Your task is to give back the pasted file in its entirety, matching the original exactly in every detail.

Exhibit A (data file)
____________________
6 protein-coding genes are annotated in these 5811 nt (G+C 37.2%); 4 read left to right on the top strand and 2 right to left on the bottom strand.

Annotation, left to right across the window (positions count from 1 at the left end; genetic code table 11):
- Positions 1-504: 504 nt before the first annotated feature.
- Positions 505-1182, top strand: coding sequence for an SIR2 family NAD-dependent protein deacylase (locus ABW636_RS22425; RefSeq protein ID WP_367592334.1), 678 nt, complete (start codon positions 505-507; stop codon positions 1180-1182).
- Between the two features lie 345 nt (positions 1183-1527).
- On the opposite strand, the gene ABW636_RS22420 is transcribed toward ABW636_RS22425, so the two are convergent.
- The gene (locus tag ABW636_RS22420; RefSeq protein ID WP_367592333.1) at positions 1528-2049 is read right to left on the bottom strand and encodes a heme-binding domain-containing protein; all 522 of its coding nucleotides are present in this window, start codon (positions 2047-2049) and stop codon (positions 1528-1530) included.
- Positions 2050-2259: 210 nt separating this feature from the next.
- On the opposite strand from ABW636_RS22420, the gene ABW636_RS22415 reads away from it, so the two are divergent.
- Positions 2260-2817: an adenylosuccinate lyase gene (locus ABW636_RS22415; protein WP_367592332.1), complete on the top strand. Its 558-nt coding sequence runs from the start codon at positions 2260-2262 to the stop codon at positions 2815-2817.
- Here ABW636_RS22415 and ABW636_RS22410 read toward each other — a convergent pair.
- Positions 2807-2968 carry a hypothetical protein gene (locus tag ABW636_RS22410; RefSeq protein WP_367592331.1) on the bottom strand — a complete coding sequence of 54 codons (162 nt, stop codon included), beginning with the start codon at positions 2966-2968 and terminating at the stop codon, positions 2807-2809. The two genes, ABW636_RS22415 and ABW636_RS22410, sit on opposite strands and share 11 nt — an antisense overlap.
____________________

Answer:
6 protein-coding genes are annotated in these 5811 nt (G+C 37.2%); 4 read left to right on the top strand and 2 right to left on the bottom strand.

Annotation, left to right across the window (positions count from 1 at the left end; genetic code table 11):
- Positions 1-504: 504 nt before the first annotated feature.
- Positions 505-1182, top strand: coding sequence for an SIR2 family NAD-dependent protein deacylase (locus ABW636_RS22425; RefSeq protein ID WP_367592334.1), 678 nt, complete (start codon positions 505-507; stop codon positions 1180-1182).
- Between the two features lie 345 nt (positions 1183-1527).
- On the opposite strand, the gene ABW636_RS22420 is transcribed toward ABW636_RS22425, so the two are convergent.
- The gene (locus tag ABW636_RS22420; RefSeq protein ID WP_367592333.1) at positions 1528-2049 is read right to left on the bottom strand and encodes a heme-binding domain-containing protein; all 522 of its coding nucleotides are present in this window, start codon (positions 2047-2049) and stop codon (positions 1528-1530) included.
- Positions 2050-2259: 210 nt separating this feature from the next.
- On the opposite strand from ABW636_RS22420, the gene ABW636_RS22415 reads away from it, so the two are divergent.
- Positions 2260-2817: an adenylosuccinate lyase gene (locus ABW636_RS22415; protein WP_367592332.1), complete on the top strand. Its 558-nt coding sequence runs from the start codon at positions 2260-2262 to the stop codon at positions 2815-2817.
- Here ABW636_RS22415 and ABW636_RS22410 read toward each other — a convergent pair.
- Positions 2807-2968 carry a hypothetical protein gene (locus tag ABW636_RS22410; RefSeq protein WP_367592331.1) on the bottom strand — a complete coding sequence of 54 codons (162 nt, stop codon included), beginning with the start codon at positions 2966-2968 and terminating at the stop codon, positions 2807-2809. The two genes, ABW636_RS22415 and ABW636_RS22410, sit on opposite strands and share 11 nt — an antisense overlap.